Yet notwithstanding this weight of authority, and the universal practice of former ages, a new species of dramatic composition has been introduced under the name of 'sentimental comedy', in which he virtues of private life are exhibited, rather than the vices exposed; and the distresses rather than the faults of mankind make our interest in the piece. These comedies have had of late great success, perhaps from their novelty, and also from their flattering every man in his favourite foible. In these plays almost all the characters are good, and exceedingly generous; they are lavish enough of their 'tin' money on the stage, and, though they want humor, have abundance of sentiment and feeling. If they happen to have faults or foibles, the spectator is taught not only to pardon, but to applaud them, in consideration of the goodness of their hearts; so that folly, instead of being ridiculed, is commended, and the comedy aims at touching our passions without the power of being truly pathetic. In this manner we are likely to lose one great source of entertainment on the stage; for while the comic poet is invading the province of the tragic muse, he leaves her lovely sister quite neglected. Of this, however, he is no way solicitous, as he measures his fame by his profits.
But it will be said that the theatre is formed to amuse mankind, and that it matters little, if this end be answered, by what means it is obtained. If mankind find delight in weeping at comedy, it would be cruel to abridge them in that or any other innocent pleasure. If those pieces are denied the name of comedies, yet call them by any other name, and if they are delightful, they are good. Their success, it will be said, is a mark of their merit, and it is only abridging our happiness to deny us an inlet to amusement.
These objections, however, are rather specious than solid. It is true that amusement is a great object of the theatre; and it will be allowed that these sentimental pieces do often amuse us: but the question is, whether the true comedy would not amuse us more? The question is, whether a character supported throughout a piece with its ridicule still attending, would not give us more delight than this species of bastard tragedy, which only is applauded because it is new?
A friend of mine, who was sitting unmoved at one of these sentimental pieces, was asked how he could be so indifferent?
"Why, truly," says he, "as the hero is but a tradesman, it is indifferent to me whether he be turned out of his countinghouse on Fish Street Hill, since he will still have enough left to open shop in St. Giles's."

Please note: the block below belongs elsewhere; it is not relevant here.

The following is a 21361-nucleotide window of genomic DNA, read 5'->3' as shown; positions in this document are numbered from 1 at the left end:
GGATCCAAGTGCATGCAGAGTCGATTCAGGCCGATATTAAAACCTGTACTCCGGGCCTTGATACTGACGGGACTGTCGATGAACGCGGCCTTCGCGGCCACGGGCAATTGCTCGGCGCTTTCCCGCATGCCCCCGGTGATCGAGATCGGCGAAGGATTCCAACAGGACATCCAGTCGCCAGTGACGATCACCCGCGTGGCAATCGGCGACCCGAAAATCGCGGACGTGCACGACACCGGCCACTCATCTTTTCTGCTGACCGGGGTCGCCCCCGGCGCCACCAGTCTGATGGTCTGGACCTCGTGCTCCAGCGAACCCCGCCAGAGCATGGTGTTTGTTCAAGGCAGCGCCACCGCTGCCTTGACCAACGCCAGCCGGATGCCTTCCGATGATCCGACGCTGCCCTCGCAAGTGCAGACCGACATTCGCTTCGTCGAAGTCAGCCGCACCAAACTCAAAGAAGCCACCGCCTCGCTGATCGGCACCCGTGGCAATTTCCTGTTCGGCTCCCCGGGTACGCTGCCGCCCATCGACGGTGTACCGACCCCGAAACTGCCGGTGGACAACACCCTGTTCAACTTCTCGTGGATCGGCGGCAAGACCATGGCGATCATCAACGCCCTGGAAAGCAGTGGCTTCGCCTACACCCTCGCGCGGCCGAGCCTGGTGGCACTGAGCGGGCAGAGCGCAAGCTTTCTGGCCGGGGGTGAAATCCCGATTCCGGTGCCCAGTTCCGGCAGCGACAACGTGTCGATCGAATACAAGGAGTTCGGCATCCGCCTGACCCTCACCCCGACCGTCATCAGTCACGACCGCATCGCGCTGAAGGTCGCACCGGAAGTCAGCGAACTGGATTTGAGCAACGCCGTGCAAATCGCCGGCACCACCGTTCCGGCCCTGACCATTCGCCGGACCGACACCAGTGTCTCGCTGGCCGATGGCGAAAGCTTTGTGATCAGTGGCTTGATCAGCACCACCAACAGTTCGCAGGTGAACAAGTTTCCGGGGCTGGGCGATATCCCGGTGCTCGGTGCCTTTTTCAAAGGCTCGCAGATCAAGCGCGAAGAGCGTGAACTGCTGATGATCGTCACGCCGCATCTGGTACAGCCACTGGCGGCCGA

The other objection is as ill-grounded; for though we should give these pieces another name, it will not mend their efficacy. It will continue a kind of mulish production, with all the defects of its opposite parents, and marked with sterility. If we are permitted to make comedy weep, we have an equal right to make tragedy laugh, and to set down in blank verse the jests and repartees of all the attendants in a funeral procession.
But there is one argument in favor of sentimental comedy which will keep it on the stage, in spite of all that can be said against it. It is of all others the most easily written. Those abilities that can hammer out a novel are fully sufficient for the production of a sentimental comedy. It is only sufficient to raise the characters a little; to deck out the hero with a riband, or give the heroine a title; then to put an insipid dialogue, without character or humor, into their mouths, give them mighty good hearts, very fine clothes, furnish a new set of scenes, make a pathetic scene or two, with a sprinkling of tender melancholy conversation through the whole; and there is no doubt but all the ladies will cry and all the gentlemen applaud.
Humor at present seems to be departing from the stage, and it will soon happen that our comic players will have nothing left for it but a fine coat and a song. It depends upon the audience whether they will actually drive those poor merry creatures from the stage, or sit at a play as gloomy as at the Tabernacle. It is not easy to recover an art when once lost; and it would be but a just punishment that when, by our being too fastidious, we have banished humor from the stage, we should ourselves be deprived of the art of laughing.